Diplomats have failed to reach agreement on a United Nations resolution aimed at ending the bloodshed in Syria, leaving discussions in limbo pending consultations with their home governments.
Envoys said on Thursday that yet another text is being drawn up for them to send to their capitals for consideration.
British Ambassador Mark Lyall Grant told reporters after the session that the new version will be put to a vote “as soon as possible,” but it was unclear when talks might restart, or when the council might vote.
Diplomats speaking on condition of anonymity because the talks were private said that the sticking point continued to be language that western envoys interpret as support for an Arab League peace plan calling for Syrian President Bashar Assad to relinquish power, while Russia has said it will reject any resolution that can be interpreted as calling for regime change.
Russian Ambassador Vitaly Churkin did not address specifics after the session, telling reporters: “The end result is that we do have a text which we are going to report to our capitals, and we will see what the outcome will be. I will be happy if we have a process that will be successful.”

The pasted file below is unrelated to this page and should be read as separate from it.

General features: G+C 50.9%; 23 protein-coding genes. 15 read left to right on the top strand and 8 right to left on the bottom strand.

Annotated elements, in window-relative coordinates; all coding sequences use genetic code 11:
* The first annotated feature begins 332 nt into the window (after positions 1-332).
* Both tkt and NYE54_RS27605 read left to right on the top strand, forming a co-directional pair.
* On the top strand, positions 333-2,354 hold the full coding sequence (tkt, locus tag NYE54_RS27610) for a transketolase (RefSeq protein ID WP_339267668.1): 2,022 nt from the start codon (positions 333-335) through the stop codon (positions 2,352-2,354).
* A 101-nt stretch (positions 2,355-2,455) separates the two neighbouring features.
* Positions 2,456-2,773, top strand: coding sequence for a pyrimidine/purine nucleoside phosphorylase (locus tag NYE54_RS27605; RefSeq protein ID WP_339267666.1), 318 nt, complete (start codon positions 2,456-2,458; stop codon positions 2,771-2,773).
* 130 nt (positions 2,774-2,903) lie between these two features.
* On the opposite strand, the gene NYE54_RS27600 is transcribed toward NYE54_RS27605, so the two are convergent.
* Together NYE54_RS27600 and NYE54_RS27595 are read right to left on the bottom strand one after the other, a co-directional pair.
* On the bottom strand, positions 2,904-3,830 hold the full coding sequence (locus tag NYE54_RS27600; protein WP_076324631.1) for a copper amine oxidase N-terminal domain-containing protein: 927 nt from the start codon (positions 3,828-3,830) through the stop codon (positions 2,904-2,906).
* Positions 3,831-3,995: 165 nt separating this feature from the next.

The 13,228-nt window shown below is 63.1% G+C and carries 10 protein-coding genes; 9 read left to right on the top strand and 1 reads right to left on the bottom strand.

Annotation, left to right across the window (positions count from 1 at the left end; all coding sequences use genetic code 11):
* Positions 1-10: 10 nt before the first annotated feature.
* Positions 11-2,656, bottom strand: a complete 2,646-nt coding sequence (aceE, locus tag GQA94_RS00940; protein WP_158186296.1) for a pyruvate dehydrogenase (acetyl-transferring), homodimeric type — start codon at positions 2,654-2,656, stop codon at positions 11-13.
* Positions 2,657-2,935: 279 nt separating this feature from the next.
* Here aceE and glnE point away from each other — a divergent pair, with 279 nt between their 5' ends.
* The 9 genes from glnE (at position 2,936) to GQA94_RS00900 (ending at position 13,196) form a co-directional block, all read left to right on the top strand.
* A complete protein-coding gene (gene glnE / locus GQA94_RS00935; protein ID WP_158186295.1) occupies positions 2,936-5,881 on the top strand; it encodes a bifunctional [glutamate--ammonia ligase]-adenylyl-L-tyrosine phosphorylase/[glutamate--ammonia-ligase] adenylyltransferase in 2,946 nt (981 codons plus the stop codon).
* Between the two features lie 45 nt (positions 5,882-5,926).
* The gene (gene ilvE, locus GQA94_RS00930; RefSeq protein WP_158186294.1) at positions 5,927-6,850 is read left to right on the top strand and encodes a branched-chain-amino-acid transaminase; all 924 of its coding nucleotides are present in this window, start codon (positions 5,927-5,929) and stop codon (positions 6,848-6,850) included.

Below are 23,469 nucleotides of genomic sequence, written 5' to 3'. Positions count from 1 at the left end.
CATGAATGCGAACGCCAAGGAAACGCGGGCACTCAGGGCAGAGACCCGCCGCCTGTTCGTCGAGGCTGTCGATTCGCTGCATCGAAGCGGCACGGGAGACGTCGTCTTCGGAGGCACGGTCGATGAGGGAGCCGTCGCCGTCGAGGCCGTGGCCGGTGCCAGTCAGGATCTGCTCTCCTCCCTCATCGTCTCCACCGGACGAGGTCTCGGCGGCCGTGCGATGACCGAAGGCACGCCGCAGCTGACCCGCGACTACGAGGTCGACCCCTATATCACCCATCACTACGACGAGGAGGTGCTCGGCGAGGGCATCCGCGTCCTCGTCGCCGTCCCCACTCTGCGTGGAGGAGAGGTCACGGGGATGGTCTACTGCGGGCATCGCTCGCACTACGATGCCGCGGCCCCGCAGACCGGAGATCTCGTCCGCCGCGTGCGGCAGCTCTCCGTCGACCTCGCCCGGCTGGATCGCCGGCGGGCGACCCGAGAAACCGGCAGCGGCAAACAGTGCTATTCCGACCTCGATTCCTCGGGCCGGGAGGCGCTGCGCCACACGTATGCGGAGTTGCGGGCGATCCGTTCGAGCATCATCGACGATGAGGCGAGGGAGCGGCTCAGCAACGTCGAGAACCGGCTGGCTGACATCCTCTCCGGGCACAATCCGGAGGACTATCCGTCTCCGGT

As a permanent council member, Russia can use its veto to block the resolution. Russia and China, another permanent member, issued a double veto in October to block an earlier resolution condemning the violence in Syria.
“We had what I would characterize as sometimes difficult but ultimately useful discussions,” U.S. Ambassador Susan Rice said after Thursday’s session. “We are still working. This is not done.”
“There are still some complicated issues that our capitals will need to deliberate on,” she added, without offering specifics.
Diplomats noted that several key meetings would be held in the coming days involving council member states that could affect negotiations and a final vote.
Among them is the Munich Security Conference this weekend in Germany, where US Secretary of State Hillary Rodham Clinton has said she’ll discuss the resolution with her Russian counterpart, Sergei Lavrov.
The UN estimated in January that at least 5,400 people have been killed since the Syrian uprising against Assad’s rule began 10 months ago.